“I think a poor situation was made worse by poor decisions,” replied Johnny Aether when asked how he felt about the removal of over 1,000 issues of The Peak from stands late last month.
Aether is one of several individuals who have given conflicting reports concerning the incident. According to statements from multiple individuals, the removal was a reaction to an article published in The Peak in which members of the editorial staff endorsed six candidates for the SFSS executive positions.
By the afternoon of Monday, March 23, the day the paper was published, approximately 1,050 out of the 1,600 total papers distributed were missing from stands on the Burnaby Campus.
After the SFSS board meeting on Wednesday March 25, SFSS Chief Electoral Officer Oscar Sanchez, approached The Peak with a report he had received the night before.
“At around midnight on Tuesday the 24, we received a complaint from a student about a large number of Peak papers being in the CSSS [Computing Science Student Society] lounge,” Sanchez explained. “The complaint was filed with photographic evidence.”
According to the student who made the report, who opted to remain anonymous for the article, “I was in the lounge Tuesday evening when I saw Ben Rogers, Jade Katherine Andersen, Johnny Aether, and Corbett Gildersleve sitting there next to the newspapers in the lounge and they were tearing all the opinions page from the newspaper and throwing them in a pile on the floor.”
They continued, “They also mentioned that they need to PEE on them and start talking about how misleading is the peak and all of these stuff [sic].”
Two members of The Peak proceeded to the CSSS lounge, where they found approximately 800 papers stacked in several corners of the room.
The four individuals named in the report have all been affiliated with the SFSS in some way over the past several years. Andersen and Rogers both held board positions as the science and applied sciences representatives, respectively, while Gildersleve was just recently elected to the position for the 2015–2016 term. Aether ran for the position of SFSS President as the leader of the LAN Party, but was not elected.
When asked about the incident, Aether explained that he was not personally involved — however, he alleged that members affiliated with the LAN Party were.
“Jade Andersen, for starters, she felt like something ‘needed to be done,’” Aether alleged. “Jade was like, ‘Oh my gosh I know what we’re going to do. We’re going to steal all of the Peaks.’”
Although he never saw Andersen or Rogers, the current SFSS applied sciences rep, physically remove papers from the stands, Aether continued, “From the second you guys started putting out those papers, Jade had a stack of at least two or three with her.”
A second report sent to The Peak on April 2 also singled out Andersen. A student reported, “I watched Jade Andersen shove stacks and stacks of [The Peak] into the three oversized bags. She tried to recruit a few students to do this alongside her, myself being one of them.”
When confronted with these allegations, Andersen denied moving the papers, but did admit to being involved in the discussions.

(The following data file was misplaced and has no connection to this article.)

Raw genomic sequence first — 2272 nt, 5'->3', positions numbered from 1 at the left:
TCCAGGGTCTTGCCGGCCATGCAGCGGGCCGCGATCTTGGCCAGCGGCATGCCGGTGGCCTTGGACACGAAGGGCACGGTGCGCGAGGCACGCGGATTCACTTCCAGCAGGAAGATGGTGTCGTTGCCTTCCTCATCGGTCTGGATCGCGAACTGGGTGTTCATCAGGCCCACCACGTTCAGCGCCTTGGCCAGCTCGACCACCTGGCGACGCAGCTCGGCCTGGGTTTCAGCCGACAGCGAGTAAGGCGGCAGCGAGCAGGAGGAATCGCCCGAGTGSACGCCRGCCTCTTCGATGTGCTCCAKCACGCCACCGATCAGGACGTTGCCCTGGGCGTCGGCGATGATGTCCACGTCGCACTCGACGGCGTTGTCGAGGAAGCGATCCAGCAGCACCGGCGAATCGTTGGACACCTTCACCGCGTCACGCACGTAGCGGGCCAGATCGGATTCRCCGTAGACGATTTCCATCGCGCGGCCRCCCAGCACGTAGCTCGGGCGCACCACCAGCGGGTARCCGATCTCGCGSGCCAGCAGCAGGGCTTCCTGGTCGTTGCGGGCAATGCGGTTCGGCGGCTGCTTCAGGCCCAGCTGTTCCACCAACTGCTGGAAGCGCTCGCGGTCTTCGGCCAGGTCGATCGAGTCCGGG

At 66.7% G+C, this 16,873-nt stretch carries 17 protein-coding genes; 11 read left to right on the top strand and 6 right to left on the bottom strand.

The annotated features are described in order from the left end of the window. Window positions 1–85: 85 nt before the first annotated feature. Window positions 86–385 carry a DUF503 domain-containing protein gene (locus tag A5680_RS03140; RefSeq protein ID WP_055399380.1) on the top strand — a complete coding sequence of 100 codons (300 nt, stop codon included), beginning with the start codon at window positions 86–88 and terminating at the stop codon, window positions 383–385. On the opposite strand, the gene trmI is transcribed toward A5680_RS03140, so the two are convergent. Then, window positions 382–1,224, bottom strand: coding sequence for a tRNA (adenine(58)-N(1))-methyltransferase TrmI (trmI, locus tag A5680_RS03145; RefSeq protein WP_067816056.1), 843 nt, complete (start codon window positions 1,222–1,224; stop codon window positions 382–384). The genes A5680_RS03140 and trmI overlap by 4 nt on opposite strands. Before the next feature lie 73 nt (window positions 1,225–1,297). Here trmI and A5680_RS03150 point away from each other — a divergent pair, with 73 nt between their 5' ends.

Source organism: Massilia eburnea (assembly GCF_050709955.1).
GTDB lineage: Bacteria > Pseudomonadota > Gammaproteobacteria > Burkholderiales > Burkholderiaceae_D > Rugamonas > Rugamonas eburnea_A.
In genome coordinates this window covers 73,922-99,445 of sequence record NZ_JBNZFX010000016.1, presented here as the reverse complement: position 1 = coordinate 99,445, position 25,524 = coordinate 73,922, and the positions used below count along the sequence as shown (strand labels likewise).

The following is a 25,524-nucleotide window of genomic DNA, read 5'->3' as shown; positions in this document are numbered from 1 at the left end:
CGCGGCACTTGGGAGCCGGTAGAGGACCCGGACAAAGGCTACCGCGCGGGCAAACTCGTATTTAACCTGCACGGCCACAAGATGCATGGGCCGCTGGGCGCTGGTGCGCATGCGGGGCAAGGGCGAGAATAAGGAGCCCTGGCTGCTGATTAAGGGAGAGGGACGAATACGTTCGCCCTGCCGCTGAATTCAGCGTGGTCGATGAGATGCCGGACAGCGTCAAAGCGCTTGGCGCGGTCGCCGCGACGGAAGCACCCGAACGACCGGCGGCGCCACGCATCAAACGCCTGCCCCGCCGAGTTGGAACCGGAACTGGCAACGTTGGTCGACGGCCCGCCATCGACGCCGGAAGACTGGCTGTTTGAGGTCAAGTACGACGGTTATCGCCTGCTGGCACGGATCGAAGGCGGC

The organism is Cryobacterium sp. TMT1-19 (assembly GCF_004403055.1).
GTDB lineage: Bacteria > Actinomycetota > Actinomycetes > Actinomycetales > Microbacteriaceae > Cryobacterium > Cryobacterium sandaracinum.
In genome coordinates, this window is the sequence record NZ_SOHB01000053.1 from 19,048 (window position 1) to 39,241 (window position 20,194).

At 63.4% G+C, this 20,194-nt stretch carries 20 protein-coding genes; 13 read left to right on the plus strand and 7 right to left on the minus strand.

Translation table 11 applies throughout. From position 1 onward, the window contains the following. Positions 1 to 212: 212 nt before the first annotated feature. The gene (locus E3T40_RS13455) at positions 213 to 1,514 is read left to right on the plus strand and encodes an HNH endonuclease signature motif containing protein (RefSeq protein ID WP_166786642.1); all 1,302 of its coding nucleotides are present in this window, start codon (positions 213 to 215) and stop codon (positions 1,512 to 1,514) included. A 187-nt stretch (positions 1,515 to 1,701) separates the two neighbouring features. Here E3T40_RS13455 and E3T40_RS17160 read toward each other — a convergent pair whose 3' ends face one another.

“I feel like yeah, at some point, I must have grabbed one or two from the stands,” she continued, recalling her involvement. “I’m sure I removed a few papers here and there.”
According to Andersen, the “reallocation” of papers was the result of the work of a large number of students, whom she declined to name. She said that many students were upset with the editorial piece and the lack of response to student concerns from The Peak.
Rogers supported Andersen’s account: “Indulging in their right to a free newspaper (or a dozen) was an idea some of the students had fielded on Sunday and the majority of people in the discussion felt it would be well within the realm of ‘law abiding.’”
He continued to recount how students began dropping off stacks of papers in their respective DSU common rooms. This report is confirmed by security footage from SFU, in which multiple students are seen dropping off Peak papers in the CSSS lounge.
Andersen and Rogers said students then began to remove the page with the editorial from the collected papers, discarding it on the floor of the lounge.
“Everybody was doing that,” Andersen said. “I definitely removed page 10. A lot of people removed page 10.”
However, upon realising that The Peak contained other important stories — specifically, those covering the elections and the Louis Riel House rally — Andersen said the group decided to begin restocking stands with the amended copies.
Shortly after, members of The Peak arrived at the CSSS common room, removing the remaining 800 papers from the lounge.
When asked whether she felt the actions taken were positive, Andersen said, “I’m a staunch utilitarian and I believe it’s not the actions, it’s the results, so yeah I do believe it was a good thing to have happened. It got students more interested.”
Rogers echoed Andersen’s sentiments: “The students who were liberating the newspapers seemed to be having a lot of fun and I am really quite proud to see such a normally apathetic bunch of students stand up and fight for something they believed in, whether I personally share their values or not.”
According to Sanchez, while reprehensible, these actions would likely not result in the retroactive disqualification of any electoral candidates, since they did not “impact the legitimacy of the vote and the electoral process.”
The Peak’s editor-in-chief, Alison Roach, condemned the actions of any individuals involved in the removal of papers, saying that it constitutes theft. She also stated that the Peak Publications Society will continue to investigate the incident with the assistance of SFU Security.